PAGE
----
RICHARD WALKER / RWALKER@STARBULLETIN.COM
With the statue of Queen Liliuokalani seemingly looking on, Hawaiian activists held a news conference yesterday near the state Capitol to oppose a proposed ceded-lands settlement.
Panels reject $200M OHA land settlement
Years of negotiations fail to keep the bill alive in the Legislature
STORY SUMMARY »
A proposed $200 million settlement between the Office of Hawaiian Affairs and the state over the use of former monarchy lands appears dead for this session.
Last night, three Senate committees rejected the proposal - the result of four years of negotiations between OHA and the state.
Sens. Jill Tokuda, Brian Taniguchi, Clayton Hee, Mike Gabbard and Russell Kokubun voted to reject the bill, House Bill 266, effectively stopping the measure for this year.
Hee (D, Kahuku-Kaneohe), a former OHA chairman, said that not enough was known about how the state and OHA reached their agreement and how it would benefit the native Hawaiian beneficiaries.
The senators represented the Committees of Water and Land, Agriculture and Hawaiian Affairs, and Judiciary. Yesterday the committees heard more than five hours of mostly negative testimony regarding the bill.
Plan would resolve ceded-land issue
The $200 million settlement proposed between the Lingle administration and the Office of Hawaiian Affairs would resolve a long-standing obligation the state has to pay OHA for disputed ceded-land revenues.
The state would agree to give OHA $13 million and an additional $15 million a year, which is estimated to be about 20 percent of the revenues generated by the public land trust.
The state would give OHA land at Kewalo Basin, Kalaeloa and Banyan Drive on the Big Island worth $187 million.
The settlement would not disturb native Hawaiian claims for sovereignty, according to Haunani Apoliona, OHA chairwoman.
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RICHARD WALKER / RWALKER@STARBULLETIN.COM
Mililani Trask was among those speaking at yesterday's news conference against the proposed ceded-lands settlement.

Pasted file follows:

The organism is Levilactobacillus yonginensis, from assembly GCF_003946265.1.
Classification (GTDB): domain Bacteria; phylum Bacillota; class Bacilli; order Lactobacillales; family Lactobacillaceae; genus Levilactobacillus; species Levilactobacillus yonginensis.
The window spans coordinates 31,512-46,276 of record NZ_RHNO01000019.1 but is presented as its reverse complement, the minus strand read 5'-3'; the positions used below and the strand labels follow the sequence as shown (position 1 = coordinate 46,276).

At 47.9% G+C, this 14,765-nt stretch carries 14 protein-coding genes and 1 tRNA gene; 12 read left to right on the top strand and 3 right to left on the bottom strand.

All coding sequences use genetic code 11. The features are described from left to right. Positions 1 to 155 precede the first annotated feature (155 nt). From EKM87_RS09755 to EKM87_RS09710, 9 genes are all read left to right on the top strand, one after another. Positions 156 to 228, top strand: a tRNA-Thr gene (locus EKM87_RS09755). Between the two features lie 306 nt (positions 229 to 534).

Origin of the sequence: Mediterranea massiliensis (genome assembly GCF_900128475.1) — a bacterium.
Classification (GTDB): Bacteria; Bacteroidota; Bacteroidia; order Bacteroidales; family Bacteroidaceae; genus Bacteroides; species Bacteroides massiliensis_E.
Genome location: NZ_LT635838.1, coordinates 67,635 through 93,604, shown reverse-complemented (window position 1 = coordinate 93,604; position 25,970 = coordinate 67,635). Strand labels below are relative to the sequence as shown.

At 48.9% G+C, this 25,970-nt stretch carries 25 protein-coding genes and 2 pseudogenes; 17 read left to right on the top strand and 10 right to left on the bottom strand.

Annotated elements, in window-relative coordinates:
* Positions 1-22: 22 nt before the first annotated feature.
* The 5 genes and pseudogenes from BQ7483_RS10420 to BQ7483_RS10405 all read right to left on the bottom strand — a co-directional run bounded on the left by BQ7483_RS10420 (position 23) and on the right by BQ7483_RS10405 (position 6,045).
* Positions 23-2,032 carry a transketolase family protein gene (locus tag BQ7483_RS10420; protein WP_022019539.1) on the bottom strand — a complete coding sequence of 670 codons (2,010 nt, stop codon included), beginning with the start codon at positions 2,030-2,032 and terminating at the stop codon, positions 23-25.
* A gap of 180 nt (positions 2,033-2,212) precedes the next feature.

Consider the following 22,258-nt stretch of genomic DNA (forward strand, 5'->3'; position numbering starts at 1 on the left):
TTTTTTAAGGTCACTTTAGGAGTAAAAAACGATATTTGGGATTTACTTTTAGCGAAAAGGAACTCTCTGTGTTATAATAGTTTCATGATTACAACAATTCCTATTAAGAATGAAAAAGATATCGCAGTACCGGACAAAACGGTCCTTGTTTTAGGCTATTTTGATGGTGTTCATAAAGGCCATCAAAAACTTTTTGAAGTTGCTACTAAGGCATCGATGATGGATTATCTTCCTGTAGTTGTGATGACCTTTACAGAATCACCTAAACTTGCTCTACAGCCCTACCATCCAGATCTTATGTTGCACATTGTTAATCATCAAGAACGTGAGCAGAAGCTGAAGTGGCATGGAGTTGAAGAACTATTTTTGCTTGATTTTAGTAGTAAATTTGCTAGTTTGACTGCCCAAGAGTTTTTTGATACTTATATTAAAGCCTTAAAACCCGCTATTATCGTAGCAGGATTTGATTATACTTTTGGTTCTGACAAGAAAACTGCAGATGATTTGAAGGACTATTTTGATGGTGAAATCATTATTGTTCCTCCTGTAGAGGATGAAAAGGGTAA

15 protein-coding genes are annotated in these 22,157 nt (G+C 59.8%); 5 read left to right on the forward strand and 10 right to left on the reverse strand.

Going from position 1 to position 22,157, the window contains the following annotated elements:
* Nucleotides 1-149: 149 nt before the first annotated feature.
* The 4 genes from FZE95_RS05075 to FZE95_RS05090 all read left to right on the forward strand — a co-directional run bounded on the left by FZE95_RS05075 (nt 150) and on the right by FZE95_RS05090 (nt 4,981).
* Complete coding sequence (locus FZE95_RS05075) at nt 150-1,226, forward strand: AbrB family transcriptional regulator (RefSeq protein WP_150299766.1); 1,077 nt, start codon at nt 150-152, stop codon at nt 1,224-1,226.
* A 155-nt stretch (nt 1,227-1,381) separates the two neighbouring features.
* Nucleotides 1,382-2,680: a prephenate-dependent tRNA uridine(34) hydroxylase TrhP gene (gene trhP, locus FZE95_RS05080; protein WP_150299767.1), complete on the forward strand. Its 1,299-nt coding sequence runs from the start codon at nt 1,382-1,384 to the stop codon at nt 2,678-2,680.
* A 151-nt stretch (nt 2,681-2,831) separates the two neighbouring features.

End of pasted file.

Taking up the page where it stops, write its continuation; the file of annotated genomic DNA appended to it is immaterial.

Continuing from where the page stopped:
A $200 million deal between the state and the Office of Hawaiian Affairs to resolve a 30-year dispute over the use of ceded lands appears to have failed.
The chairmen of the Committees on Water and Land, Judiciary, and Agriculture and Hawaiian Affairs said last night that they could not approve the settlement. The rejection effectively kills the bill for this year, unless a compromise can be fashioned by OHA, the Lingle administration and the Legislature.
"They are holding the bill. It does not move forward. It is not likely the House will hear the Senate bill, so it is basically dead," said Haunani Apoliona, OHA chairwoman. "There is no agreement. The disputed issues remain unresolved."
Attorney General Mark Bennett said he was disappointed because the debt has been owed for 30 years, and the state had negotiated with OHA for four years.
"The senators have chosen to reject it. I hope the bill can be revived, but if it isn't, the responsibility for this issue is where it started under the state Constitution -- with the Legislature, and I hope the Legislature will resolve it," Bennett said.
Gov. Linda Lingle is the third Hawaii governor to work on a settlement for ceded lands, or former monarchy lands.
When the settlement was announced on Jan. 18, Lingle said it would resolve any and all claims relating to income and proceeds from ceded lands.
"While we have had a clear, constitutional obligation since 1978 to share ceded-land revenues, the amount has always been in dispute," she said.
Lingle called the settlement "reasonable, fair and just," but senators said too many people raised too many questions about the deal.
For instance, three former OHA trustees and one current OHA trustee, Rowena Akana, testified against the settlement yesterday.
"OHA's mission is to advocate for the betterment of our beneficiaries," Akana said. "I cannot support a bill that will extinguish the rights of all our beneficiaries to future entitlements, including rights to surface, ground water and mineral resources."
Also speaking against the bill were former trustees Clarence Ku Ching, Moanikeala Akaka and Mililani Trask.
Trask said there were no assurances in the bill that money from the settlement would reach native Hawaiians.
"In reality, Hawaiians live and die in poverty because OHA has withheld hundreds of millions of dollars from those who need it most: the Hawaiian people," Trask said.
Sen. Clayton Hee (D, Kahuku-Kaneohe), who was OHA chairman when former Gov. Ben Cayetano attempted to negotiate a different settlement with OHA, said in previous negotiations all parts of the settlement were justified and explained.
"With this, there is an unknowing of what is in the details," Hee said last night. "We could not understand the basis of the agreement."
Earlier in the day, Senate President Colleen Hanabusa said she was concerned about the settlement because native Hawaiians said they were not involved in the negotiations.
"There is the potential for cutting off rights, and it behooves everyone to slow it down," Hanabusa said.
Sen. J. Kalani English (D, Maui-Molokai-Lanai) said many native Hawaiians said they had not been consulted.
"Across the board, my Hawaiian constituents are saying that if OHA gets the money, we aren't going to see any of it," English said. "I think the bill is onerous and that drawing it up without consultation makes it problematic."